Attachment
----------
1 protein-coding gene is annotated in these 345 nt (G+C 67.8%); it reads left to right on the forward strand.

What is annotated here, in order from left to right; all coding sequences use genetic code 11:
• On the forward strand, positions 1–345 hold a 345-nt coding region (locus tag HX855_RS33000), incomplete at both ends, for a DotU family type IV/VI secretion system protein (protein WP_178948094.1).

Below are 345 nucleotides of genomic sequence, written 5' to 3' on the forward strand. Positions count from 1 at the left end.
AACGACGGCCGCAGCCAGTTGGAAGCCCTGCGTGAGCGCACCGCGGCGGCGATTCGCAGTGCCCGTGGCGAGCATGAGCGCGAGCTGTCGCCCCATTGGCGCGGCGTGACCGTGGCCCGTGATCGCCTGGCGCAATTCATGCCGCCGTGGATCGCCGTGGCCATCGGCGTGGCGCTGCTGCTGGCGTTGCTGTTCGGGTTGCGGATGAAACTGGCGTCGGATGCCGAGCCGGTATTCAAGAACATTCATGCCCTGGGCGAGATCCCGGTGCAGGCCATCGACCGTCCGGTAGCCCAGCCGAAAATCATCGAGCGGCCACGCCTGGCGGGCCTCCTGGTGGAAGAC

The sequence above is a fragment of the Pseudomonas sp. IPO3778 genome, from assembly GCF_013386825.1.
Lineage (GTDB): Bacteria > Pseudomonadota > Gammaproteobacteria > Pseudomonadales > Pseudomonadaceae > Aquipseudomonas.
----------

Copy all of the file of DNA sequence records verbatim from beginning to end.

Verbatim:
1 protein-coding gene is annotated in these 345 nt (G+C 67.8%); it reads left to right on the forward strand.

What is annotated here, in order from left to right; all coding sequences use genetic code 11:
• On the forward strand, positions 1–345 hold a 345-nt coding region (locus tag HX855_RS33000), incomplete at both ends, for a DotU family type IV/VI secretion system protein (protein WP_178948094.1).

Below are 345 nucleotides of genomic sequence, written 5' to 3' on the forward strand. Positions count from 1 at the left end.
AACGACGGCCGCAGCCAGTTGGAAGCCCTGCGTGAGCGCACCGCGGCGGCGATTCGCAGTGCCCGTGGCGAGCATGAGCGCGAGCTGTCGCCCCATTGGCGCGGCGTGACCGTGGCCCGTGATCGCCTGGCGCAATTCATGCCGCCGTGGATCGCCGTGGCCATCGGCGTGGCGCTGCTGCTGGCGTTGCTGTTCGGGTTGCGGATGAAACTGGCGTCGGATGCCGAGCCGGTATTCAAGAACATTCATGCCCTGGGCGAGATCCCGGTGCAGGCCATCGACCGTCCGGTAGCCCAGCCGAAAATCATCGAGCGGCCACGCCTGGCGGGCCTCCTGGTGGAAGAC

The sequence above is a fragment of the Pseudomonas sp. IPO3778 genome, from assembly GCF_013386825.1.
Lineage (GTDB): Bacteria > Pseudomonadota > Gammaproteobacteria > Pseudomonadales > Pseudomonadaceae > Aquipseudomonas.